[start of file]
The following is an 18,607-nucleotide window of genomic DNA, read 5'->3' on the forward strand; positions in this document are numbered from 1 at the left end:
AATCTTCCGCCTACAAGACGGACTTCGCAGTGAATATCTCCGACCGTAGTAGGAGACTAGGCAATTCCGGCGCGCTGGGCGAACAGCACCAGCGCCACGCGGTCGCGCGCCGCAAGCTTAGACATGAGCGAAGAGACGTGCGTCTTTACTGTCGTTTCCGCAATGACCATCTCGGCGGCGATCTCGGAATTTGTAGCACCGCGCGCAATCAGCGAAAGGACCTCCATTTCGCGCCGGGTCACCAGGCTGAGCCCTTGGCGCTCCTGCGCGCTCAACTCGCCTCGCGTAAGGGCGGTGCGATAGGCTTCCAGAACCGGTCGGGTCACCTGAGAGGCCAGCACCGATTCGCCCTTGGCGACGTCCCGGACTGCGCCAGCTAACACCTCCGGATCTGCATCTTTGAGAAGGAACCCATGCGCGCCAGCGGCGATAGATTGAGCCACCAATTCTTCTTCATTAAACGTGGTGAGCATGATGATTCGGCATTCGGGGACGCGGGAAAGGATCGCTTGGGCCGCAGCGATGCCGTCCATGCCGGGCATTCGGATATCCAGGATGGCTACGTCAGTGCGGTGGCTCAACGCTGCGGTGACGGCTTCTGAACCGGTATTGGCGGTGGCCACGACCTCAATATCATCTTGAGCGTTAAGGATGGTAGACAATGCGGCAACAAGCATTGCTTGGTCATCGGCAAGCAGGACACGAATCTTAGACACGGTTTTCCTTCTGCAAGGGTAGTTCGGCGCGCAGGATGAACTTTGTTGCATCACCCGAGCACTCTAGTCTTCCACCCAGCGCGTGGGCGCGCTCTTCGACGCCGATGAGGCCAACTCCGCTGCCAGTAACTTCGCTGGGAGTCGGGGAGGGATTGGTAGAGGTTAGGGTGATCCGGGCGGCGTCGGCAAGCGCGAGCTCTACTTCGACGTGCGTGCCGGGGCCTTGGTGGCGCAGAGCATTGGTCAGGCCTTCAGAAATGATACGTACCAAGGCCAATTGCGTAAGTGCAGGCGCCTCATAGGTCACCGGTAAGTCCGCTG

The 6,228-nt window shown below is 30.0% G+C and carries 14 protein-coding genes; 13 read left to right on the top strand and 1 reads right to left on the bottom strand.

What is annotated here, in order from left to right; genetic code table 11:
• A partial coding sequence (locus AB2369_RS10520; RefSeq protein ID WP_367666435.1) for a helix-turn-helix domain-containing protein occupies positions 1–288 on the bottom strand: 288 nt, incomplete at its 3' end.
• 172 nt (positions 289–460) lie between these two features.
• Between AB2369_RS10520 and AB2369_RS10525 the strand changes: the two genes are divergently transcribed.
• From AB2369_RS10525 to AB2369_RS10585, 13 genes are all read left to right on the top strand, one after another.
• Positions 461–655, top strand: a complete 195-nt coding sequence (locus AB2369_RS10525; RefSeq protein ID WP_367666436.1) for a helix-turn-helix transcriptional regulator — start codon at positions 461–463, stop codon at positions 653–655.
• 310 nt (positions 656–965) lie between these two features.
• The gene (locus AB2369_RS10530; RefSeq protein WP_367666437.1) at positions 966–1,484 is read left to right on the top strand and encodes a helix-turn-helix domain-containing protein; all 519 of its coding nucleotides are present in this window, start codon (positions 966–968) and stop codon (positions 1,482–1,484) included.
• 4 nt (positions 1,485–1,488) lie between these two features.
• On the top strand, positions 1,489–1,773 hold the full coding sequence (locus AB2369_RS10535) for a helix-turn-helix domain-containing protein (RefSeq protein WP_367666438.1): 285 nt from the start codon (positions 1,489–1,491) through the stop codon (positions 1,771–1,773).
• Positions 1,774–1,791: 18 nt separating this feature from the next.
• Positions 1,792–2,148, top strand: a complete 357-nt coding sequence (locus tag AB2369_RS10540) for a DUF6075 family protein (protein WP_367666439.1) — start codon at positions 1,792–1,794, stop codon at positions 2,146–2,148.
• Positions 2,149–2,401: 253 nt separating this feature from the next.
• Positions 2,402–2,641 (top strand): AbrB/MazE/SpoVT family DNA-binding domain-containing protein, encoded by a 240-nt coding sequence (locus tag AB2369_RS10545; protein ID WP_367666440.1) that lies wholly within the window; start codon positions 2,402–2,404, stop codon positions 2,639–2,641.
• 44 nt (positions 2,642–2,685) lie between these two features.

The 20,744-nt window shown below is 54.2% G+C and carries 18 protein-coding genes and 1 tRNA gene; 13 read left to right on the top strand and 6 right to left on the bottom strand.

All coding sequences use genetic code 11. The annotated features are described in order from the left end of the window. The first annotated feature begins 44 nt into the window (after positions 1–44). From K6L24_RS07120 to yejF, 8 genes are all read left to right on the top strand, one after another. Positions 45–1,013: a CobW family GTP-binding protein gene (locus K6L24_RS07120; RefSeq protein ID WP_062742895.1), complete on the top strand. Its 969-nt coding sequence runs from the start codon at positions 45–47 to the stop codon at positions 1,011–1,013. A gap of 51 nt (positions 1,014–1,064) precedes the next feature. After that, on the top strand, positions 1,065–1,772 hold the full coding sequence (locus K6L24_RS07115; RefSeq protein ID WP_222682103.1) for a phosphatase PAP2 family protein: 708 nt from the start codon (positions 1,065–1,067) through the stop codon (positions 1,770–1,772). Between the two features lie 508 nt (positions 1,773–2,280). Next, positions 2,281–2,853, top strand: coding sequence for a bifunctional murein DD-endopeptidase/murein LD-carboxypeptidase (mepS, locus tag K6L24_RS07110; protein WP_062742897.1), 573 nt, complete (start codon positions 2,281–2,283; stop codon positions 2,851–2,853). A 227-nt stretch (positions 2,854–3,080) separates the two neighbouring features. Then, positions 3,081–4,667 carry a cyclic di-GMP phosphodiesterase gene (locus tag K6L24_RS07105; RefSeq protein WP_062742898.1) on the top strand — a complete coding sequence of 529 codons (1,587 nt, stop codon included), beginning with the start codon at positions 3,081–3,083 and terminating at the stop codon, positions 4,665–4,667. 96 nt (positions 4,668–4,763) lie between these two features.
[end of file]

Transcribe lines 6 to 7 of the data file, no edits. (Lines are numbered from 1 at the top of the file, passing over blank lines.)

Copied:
• 172 nt (positions 289–460) lie between these two features.
• Between AB2369_RS10520 and AB2369_RS10525 the strand changes: the two genes are divergently transcribed.